Digital technology has enabled the government to connect with citizens in ways never before imagined. By providing access to information, the web is now one of the most powerful tools of democracy. Unfortunately, far too many government websites still have accessibility gaps which create barriers for many of their users.
Citizens use local government websites for countless activities including learning about upcoming elections and government meetings, filing complaints, making payments, viewing materials from the local library, and more.
Website accessibility is not simply a privilege for one in five Americans who have a disability. It’s the law.
The ADA’s (Americans with Disabilities Act) Title II prohibits state and local governments from discriminating based on disability for all public services and programs. In addition, if an entity receives federal funds, the Section 508 amendment to the Rehabilitation Act of 1973, passed in 1998, requires that it make electronic and information technology accessible to people with disabilities. Together, these two regulations form a powerful requirement for state and local governments to commit to website accessibility.
Currently, the most widely used set of standards for website accessibility are the Web Content Accessibility Guidelines (WCAG), which were developed by the World Wide Web Consortium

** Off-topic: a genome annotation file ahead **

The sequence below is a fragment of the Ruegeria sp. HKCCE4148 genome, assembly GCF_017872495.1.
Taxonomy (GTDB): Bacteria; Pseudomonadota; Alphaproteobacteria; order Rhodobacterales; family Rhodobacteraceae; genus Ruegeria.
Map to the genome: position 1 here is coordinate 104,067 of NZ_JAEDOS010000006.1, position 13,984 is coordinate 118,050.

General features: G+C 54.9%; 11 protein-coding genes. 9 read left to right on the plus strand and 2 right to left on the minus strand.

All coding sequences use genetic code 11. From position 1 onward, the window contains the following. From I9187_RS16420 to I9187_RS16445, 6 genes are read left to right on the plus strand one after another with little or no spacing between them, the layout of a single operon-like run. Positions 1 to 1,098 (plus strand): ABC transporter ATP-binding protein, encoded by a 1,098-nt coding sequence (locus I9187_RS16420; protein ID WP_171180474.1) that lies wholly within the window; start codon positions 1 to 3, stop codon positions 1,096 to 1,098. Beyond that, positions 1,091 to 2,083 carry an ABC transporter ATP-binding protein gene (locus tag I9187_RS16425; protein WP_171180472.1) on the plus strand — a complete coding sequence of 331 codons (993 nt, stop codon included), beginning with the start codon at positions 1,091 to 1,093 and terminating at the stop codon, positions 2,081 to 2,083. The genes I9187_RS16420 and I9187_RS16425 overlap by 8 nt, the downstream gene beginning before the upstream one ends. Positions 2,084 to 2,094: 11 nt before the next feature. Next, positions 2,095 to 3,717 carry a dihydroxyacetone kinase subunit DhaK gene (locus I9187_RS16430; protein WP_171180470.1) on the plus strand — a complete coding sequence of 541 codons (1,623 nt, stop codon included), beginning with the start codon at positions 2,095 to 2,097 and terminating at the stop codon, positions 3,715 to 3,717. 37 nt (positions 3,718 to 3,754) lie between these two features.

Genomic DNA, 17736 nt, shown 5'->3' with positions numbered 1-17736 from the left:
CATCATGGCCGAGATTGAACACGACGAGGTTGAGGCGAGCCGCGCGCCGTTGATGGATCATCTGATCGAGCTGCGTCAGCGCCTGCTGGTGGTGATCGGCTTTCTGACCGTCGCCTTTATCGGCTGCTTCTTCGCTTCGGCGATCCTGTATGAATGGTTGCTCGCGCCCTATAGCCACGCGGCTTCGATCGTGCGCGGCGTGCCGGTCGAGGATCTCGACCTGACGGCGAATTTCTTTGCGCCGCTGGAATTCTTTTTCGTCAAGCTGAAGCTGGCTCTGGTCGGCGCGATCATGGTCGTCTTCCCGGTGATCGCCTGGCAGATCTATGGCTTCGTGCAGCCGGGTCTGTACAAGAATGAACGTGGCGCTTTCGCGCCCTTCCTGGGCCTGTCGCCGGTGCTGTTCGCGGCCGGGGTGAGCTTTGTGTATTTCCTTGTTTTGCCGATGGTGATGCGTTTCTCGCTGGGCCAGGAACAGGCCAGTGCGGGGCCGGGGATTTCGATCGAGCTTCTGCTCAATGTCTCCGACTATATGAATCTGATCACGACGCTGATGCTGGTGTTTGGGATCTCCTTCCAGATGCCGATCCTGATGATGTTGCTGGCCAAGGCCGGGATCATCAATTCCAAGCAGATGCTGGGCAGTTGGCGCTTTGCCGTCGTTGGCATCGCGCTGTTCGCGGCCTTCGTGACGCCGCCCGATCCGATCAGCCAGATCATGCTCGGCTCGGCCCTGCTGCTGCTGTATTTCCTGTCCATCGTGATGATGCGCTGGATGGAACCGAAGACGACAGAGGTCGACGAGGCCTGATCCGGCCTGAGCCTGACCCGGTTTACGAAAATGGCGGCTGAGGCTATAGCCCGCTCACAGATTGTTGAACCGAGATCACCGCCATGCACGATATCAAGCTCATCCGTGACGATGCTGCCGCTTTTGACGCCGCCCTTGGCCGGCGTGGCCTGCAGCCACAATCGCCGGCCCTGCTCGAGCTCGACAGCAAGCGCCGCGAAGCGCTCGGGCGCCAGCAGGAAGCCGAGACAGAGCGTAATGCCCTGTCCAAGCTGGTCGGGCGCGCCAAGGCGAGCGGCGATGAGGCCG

The current version of the standards, the WCAG 2.1 guidelines, was published into law in June 2018. Seventeen new success criteria were added to the already established (and still 100% relevant) criteria of WCAG 2.0.
The ADA and The Rehabilitation Act require accessibility for people who are blind, have low vision or have a reading disability, which makes accessible documentation of paramount importance. Both require removing barriers for people with disabilities so they can access goods, services and information. This includes government agencies, through Title I and Title II.
The ADA has defined barriers to include communication barriers. People who are blind, who have low vision or have a reading disability are entitled to equal access to information via a communication method that they can understand and their preference is to be taken into consideration. Typically these methods are: braille, large print, audio and more recently accessible websites and electronic data, like PDFs.
Failure to comply can put a government department in legal jeopardy. An individual or group can sue for non-compliance. The federal courts have deemed that web accessibility must meet WCAG standards. The costs associated with litigation and settlements could far outweigh the cost of compliance. The non-monetary benefits of providing equal access should be reason enough to comply. Providing an ADA-compliant experience can save a department time and money, but more importantly, it allows people who cannot be more independent.
There is still much work to be done. In March 2017 the Information Technology and Innovation Foundation (ITIF) analyzed the accessibility of government websites and found 58% of the 300 most widely used government sites indicated significant accessibility problems.
Personally accessible technology is useless when agency websites are not accessible.
Even when a person with blindness, low vision or other visual disability has a personal accessibility solution such as a screen reader, they still need government agencies to provide accessible websites and PDFs
This can become a safety issue as well. If there is a national emergency people who have a visual or reading disability need to have access to the same information, warnings and resources as everyone else. When government agencies are compliant lives are saved and systems run properly.